If you don't offer your customers a
written new home warranty, that
doesn't mean you haven't provided
a warranty. According to the law,
when you build a home, you make
an "implied warranty" that it meets
certain standards of construction
and service. The trouble is,
without a written warranty, the
courts decide what those standards
are and whether you've met them.
To avoid the risk of leaving your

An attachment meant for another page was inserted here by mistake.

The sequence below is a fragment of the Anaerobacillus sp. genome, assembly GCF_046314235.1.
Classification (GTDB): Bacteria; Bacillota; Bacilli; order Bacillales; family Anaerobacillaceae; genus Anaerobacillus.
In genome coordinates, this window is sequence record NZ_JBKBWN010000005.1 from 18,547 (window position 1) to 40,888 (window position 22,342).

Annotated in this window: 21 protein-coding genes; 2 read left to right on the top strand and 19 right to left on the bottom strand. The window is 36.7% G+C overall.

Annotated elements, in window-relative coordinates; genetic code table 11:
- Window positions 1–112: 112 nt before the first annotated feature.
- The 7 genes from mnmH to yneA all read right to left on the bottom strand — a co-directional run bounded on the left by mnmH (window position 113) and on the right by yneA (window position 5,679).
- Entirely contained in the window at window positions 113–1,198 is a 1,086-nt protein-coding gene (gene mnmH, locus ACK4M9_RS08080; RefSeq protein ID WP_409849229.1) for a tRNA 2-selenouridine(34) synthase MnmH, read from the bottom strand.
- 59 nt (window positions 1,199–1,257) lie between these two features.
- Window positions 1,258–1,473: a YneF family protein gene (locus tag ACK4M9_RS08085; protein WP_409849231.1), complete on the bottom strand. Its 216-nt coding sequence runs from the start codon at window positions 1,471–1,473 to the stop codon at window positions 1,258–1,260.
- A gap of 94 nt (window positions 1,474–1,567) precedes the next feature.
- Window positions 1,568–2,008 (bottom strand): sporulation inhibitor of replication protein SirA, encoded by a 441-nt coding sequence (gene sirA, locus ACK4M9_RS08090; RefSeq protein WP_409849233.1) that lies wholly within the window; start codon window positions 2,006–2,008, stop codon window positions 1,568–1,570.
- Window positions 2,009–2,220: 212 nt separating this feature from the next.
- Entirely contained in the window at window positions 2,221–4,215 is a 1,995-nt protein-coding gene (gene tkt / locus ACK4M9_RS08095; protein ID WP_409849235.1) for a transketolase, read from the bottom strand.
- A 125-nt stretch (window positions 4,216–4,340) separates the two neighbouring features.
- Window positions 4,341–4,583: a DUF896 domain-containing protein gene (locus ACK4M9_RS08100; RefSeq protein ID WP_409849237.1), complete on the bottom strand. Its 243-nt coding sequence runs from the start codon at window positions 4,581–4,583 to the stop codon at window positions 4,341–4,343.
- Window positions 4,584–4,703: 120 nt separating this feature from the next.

financial future in the hands of a
judge, you need an explicit warranty.
An explicit warranty can also
provide marketing appeal in a slow
market. But providing your own is
expensive and risky. In today's
quick-to-sue atmosphere, a small
firm is better off relying on "thirdparty"
warranty programs. They're
relatively inexpensive and take